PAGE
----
Platt Perspective on Business and Technology

Online store, online market space – part 32: developing B to B partnerships and collaborations to gain better collective terms from suppliers 5

Posted in startups, strategy and planning by Timothy Platt on October 25, 2013

This is the thirty second installment in a series on building an online store as a new business (see Startups and Early Stage Businesses, postings 20 and loosely following for Parts 1-31.) This is also my fifth consecutive installment to more fully discuss business to business collaborations, and how they can bring value to all participants.

I began discussing business to business purchasing collaborations in Parts 28-30 of this series and then turned to consider how they would be negotiated in Part 31. My goal there was to outline some of the issues that would go into negotiating the formation and structure of a purchasing consortium with other potential partner businesses that would join in on it. My goal for this posting is to switch direction and consider how such a consortium would negotiate with large sellers, in securing better purchasing terms at reduced cost for consortium member businesses. And this is definitely a place where answers arrived at to the questions I posed in Parts 28-30 all have to interconnect.

• First of all, before you can begin to negotiate with a prospective selling business for better prices and terms of sale, you and your partner businesses have to have reached fundamental accord as to what you all seek, and on the basic terms parameters that you would find acceptable.
• This definitely has to include consideration as to what specific types of purchases would be included in these agreements and what might be at most just brought up a possible concession points in reaching finalized agreements.
• Then, a decision has to be made as to who will actually negotiate with the selling business.
• Legal counsel experienced in business to business negotiations would be extremely important here, and at the very least in due diligence reviewing and finalizing the terms of any contracts that would be entered into.
• And this brings me to a possible complication: every business that would enter into such a consortium agreement with an important seller that they would do business with should want to have a significant direct say on the terms of any negotiated agreements reached. But if every business in this group comes to the table with the seller seeking an equivalent and significant direct voice in these negotiations with them, the whole consortium falls apart and the seller simply finds itself dealing with a lot of separate client businesses, but in this case all at once and in the same room.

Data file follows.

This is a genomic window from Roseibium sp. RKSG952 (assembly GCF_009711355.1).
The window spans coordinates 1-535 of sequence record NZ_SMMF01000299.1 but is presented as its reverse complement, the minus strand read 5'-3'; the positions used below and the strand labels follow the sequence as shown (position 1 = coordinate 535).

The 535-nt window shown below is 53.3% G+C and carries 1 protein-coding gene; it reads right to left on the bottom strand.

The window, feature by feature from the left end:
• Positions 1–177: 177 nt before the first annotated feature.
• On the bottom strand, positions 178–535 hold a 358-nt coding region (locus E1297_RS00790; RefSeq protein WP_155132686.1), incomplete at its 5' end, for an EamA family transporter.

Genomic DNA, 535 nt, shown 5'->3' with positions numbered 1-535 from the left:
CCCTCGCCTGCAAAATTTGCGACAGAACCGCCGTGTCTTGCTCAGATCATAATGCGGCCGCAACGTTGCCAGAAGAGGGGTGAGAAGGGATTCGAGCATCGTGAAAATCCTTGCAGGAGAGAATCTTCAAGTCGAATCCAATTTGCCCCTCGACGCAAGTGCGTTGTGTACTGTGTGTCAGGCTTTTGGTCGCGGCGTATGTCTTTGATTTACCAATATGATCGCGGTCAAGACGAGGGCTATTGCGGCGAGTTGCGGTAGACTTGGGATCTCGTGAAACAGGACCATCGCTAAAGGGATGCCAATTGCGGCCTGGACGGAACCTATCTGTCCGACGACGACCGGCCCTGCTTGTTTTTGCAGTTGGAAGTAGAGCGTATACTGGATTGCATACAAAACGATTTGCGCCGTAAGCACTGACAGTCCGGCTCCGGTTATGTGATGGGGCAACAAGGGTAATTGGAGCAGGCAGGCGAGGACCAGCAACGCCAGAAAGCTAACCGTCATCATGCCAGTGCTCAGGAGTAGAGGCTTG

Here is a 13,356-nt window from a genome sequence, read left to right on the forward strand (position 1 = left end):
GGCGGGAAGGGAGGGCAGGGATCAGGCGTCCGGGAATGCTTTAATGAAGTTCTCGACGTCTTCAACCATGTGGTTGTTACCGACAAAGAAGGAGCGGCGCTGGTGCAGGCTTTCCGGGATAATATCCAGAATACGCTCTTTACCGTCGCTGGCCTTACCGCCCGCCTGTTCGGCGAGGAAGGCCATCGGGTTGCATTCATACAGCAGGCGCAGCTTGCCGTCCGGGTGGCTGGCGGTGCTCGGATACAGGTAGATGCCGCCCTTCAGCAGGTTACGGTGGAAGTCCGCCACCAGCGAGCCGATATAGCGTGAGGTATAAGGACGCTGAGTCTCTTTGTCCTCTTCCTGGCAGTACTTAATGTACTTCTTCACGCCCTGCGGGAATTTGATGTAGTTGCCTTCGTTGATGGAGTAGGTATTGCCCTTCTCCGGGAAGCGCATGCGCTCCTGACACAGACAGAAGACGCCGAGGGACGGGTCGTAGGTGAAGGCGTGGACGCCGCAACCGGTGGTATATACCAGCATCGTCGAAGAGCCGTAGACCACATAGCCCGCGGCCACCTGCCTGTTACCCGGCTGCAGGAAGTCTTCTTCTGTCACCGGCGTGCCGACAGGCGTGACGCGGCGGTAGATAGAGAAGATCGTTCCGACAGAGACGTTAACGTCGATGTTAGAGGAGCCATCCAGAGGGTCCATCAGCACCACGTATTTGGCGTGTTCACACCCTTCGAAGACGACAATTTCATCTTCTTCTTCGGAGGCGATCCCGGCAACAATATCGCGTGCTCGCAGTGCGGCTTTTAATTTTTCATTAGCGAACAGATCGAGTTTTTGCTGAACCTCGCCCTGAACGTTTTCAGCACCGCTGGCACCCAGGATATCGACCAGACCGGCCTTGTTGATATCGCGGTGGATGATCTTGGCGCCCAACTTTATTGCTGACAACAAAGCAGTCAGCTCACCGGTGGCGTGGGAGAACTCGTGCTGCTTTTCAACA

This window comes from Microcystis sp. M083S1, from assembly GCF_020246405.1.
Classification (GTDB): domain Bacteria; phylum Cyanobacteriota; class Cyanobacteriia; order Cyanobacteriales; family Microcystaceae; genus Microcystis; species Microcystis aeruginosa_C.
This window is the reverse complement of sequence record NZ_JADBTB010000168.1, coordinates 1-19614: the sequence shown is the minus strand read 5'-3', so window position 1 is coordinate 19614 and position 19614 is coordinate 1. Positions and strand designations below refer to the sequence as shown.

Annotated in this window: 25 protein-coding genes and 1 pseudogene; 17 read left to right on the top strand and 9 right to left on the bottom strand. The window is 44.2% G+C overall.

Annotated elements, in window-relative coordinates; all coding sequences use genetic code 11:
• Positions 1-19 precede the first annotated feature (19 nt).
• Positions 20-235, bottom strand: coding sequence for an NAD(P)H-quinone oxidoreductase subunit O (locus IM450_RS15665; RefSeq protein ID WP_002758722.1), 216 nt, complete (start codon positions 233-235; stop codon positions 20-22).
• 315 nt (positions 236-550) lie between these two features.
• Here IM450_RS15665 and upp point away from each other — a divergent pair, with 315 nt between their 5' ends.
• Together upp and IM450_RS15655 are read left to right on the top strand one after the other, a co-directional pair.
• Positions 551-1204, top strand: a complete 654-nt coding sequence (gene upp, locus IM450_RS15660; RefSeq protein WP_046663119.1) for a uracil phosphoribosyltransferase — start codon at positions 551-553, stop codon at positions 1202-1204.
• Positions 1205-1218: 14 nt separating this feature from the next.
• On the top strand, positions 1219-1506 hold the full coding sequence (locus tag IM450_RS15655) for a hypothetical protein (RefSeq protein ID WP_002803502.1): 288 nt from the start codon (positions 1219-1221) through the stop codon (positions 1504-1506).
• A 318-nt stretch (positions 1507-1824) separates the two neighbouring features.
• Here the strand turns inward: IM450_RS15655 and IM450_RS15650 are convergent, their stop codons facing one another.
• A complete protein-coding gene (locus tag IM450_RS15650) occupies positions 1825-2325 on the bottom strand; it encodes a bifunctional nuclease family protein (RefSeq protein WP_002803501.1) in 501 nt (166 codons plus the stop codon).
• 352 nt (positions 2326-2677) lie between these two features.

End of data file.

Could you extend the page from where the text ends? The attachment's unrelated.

• So it is important that all participating consortium businesses come to agreement as to who will directly negotiate with the seller. And these negotiators, who would be acting on behalf of the entire group and not just for individual member businesses, would come back to the group with draft proposals that they would review, comment on, offer changes or corrections too, and hopefully agree upon after that. These drafts would be brought back to the negotiating table with the selling business and ideally this process would go smoothly and quickly.
• Templating a new potential agreement from the text of older agreements that have been found to work can be very effective for improving the likelihood of that, where prior experience actually working with an established agreement can validate that it is not likely to hold hidden problems that could emerge in implementation and when actual sales and purchasing transactions are taking place.

A lot of what I have been writing of here and in Part 31 would also apply when setting up a supply chain or essentially any other type of business to business agreement. So none of this should seem all that novel, even if the specific context or purpose that these business to business negotiations would take place in might be.

• And of course I have only been discussing one arc here, of what should be seen as a complete business process cycle
• Where validation of performance of these agreements would be tracked as a basic due diligence function,
• And any such agreements would be updated and course-corrected, or simply dropped if found to no longer offer sufficient value to their participants: buyers and sellers alike.

I am at least tentatively going to finish adding to this series with this posting, but may very well return to it again to further expand out its general lines of discussion. Meanwhile, you can find this series and related postings at Startups and Early Stage Businesses and also at Business Strategy and Operations and its continuation pages Business Strategy and Operations – 2 and Business Strategy and Operations – 3.

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